The montage of this exhibition is based on a comparative study of the attire represented on pre-Hispanic vases and figurines with attire in the actual Ixchel Museum collection. Its aim is to identify garments and their usage over time. In the case of masculine attire, most of the pre-Hispanic garments have disappeared, although their influence can still be seen.
Feminine attire, however, still keeps the skirt, the huipil, the su’t, and the head-dress, whose similarity to those in current use is evident.
This room presents a new stage in the history of indigenous dress, resulting from the profound cultural, political, social, and economic changes that occurred in the country after the Conquest and Spanish colonization.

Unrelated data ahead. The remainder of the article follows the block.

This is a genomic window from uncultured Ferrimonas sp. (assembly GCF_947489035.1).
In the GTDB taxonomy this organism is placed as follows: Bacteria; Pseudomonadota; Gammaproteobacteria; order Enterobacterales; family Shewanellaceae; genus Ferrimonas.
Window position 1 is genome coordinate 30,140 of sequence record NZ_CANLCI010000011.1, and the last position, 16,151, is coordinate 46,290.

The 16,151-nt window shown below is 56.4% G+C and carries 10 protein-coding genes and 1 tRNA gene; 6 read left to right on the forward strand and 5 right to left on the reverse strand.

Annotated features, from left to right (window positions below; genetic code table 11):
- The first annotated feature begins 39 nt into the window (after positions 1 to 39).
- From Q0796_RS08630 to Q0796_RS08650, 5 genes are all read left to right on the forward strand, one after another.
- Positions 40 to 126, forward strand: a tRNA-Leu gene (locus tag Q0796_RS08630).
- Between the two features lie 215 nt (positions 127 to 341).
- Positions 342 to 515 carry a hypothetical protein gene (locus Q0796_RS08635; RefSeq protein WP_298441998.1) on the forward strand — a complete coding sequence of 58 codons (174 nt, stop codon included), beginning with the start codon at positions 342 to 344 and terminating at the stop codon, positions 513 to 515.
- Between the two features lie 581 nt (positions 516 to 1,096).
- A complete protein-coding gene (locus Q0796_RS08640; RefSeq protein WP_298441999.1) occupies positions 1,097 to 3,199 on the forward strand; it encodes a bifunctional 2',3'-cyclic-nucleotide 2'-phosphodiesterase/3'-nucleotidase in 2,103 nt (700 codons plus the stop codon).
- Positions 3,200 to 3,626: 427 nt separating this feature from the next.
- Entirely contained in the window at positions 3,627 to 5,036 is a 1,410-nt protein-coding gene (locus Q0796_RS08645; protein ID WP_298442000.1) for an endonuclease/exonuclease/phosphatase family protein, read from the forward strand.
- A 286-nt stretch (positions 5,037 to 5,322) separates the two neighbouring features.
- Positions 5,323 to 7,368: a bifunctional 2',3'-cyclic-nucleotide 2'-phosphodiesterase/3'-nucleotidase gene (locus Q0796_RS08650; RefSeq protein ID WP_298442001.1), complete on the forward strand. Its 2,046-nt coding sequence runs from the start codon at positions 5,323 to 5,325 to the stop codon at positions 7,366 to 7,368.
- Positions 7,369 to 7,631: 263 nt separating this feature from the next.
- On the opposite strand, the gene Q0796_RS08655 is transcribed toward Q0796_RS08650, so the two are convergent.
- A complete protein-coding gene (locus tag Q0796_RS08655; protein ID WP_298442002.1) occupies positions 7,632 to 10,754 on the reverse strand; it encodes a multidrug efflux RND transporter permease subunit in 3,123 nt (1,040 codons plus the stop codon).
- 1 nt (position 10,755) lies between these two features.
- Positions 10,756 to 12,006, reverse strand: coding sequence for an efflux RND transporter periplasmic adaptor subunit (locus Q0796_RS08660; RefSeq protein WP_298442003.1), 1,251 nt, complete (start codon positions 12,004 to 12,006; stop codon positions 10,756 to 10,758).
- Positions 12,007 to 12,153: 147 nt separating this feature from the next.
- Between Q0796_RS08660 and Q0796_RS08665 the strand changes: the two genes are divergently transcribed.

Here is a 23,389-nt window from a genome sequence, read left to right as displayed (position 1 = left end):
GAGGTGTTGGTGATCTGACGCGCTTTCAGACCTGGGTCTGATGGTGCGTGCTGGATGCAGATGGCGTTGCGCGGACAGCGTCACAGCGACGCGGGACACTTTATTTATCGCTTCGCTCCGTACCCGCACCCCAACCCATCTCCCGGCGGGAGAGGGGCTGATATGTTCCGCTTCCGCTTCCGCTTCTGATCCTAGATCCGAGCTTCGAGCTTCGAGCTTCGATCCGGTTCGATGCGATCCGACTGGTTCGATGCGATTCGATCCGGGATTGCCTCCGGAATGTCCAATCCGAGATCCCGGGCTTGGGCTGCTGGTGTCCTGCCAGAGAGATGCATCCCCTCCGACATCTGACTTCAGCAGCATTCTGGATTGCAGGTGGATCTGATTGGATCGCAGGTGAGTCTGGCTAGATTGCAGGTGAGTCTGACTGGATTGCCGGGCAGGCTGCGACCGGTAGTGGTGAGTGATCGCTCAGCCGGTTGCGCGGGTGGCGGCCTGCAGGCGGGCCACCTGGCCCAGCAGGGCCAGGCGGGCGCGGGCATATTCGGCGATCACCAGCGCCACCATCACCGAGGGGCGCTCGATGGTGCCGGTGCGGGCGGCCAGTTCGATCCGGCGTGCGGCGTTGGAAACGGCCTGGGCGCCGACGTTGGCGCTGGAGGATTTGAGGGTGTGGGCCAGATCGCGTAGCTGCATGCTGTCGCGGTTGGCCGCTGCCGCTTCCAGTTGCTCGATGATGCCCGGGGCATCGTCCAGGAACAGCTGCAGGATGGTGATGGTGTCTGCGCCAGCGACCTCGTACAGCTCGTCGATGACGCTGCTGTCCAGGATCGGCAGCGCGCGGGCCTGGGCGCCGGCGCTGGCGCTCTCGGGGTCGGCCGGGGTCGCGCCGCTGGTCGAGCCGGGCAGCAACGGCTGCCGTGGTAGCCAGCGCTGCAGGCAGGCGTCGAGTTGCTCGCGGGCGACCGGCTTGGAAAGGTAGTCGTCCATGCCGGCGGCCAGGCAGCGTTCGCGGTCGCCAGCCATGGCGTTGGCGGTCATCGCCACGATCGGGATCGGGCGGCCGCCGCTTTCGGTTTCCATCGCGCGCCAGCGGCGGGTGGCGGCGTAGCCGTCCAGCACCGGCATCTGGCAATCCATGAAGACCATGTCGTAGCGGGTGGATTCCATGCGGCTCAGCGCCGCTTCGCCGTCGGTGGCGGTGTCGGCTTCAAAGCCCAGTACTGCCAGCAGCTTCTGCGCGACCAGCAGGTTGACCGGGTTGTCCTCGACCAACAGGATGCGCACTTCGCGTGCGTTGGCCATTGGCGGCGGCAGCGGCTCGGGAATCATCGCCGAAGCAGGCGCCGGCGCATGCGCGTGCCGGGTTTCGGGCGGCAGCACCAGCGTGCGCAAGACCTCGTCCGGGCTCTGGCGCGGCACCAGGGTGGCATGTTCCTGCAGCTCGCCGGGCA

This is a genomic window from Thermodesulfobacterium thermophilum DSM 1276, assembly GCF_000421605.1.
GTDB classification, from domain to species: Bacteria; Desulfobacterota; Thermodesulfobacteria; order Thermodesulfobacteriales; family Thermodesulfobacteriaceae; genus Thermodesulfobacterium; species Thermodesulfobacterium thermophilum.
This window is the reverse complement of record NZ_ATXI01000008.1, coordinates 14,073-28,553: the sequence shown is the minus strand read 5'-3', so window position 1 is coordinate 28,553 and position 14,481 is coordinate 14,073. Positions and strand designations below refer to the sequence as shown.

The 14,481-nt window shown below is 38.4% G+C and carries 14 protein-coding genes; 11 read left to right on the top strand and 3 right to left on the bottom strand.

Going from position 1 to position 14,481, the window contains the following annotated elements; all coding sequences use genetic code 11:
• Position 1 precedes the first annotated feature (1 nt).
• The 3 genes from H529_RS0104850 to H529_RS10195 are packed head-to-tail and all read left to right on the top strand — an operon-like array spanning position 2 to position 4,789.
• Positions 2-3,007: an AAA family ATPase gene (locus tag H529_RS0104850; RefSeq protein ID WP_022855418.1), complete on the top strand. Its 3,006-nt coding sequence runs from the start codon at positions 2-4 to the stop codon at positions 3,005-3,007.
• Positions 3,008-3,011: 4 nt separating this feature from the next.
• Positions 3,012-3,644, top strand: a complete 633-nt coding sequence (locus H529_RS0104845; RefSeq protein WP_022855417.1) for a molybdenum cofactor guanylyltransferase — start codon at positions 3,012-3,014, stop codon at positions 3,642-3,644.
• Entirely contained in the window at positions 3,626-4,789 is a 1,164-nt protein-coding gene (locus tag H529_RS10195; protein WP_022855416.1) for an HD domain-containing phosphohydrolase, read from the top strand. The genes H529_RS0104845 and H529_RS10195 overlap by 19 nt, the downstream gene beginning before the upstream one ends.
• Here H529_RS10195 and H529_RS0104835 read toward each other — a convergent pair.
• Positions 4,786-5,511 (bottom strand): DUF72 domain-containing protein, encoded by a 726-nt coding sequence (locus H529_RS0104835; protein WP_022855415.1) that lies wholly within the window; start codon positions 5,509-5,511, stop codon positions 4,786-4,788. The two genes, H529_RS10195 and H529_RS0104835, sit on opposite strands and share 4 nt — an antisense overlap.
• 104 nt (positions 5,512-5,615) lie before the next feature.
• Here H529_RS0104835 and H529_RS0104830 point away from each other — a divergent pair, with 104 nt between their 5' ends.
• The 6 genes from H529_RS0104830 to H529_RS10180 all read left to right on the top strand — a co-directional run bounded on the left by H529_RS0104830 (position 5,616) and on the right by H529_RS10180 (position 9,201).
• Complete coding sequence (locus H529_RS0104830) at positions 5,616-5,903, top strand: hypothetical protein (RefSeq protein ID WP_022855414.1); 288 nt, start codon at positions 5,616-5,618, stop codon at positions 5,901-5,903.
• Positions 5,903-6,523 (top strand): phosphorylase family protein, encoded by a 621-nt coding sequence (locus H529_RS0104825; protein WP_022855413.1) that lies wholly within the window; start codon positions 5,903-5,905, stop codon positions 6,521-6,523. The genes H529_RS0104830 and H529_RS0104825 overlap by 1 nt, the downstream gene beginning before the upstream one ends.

In the heart of the Maya-Hispanic tradition a syncretic process appeared with new and different traits.
The modernization of Maya dress started with the advent of industrial spinning, which grew rapidly around 1880 with the founding of the Cantel factory in Quetzaltenango. By the end of the 19th Century, weavers from many communities began to substitute white hand-spun thread with industrially-spun thread that was produced in the Cantel factory or was imported.
The last room of the Permanent Exhibition explains the continuities and transformations that have occurred in indigenous dress from 1960 to the present. Among the most important changes are the introduction of synthetic fibers, which enlarged the range and brilliance of the colors available, and a greater use of machine-made embroidery.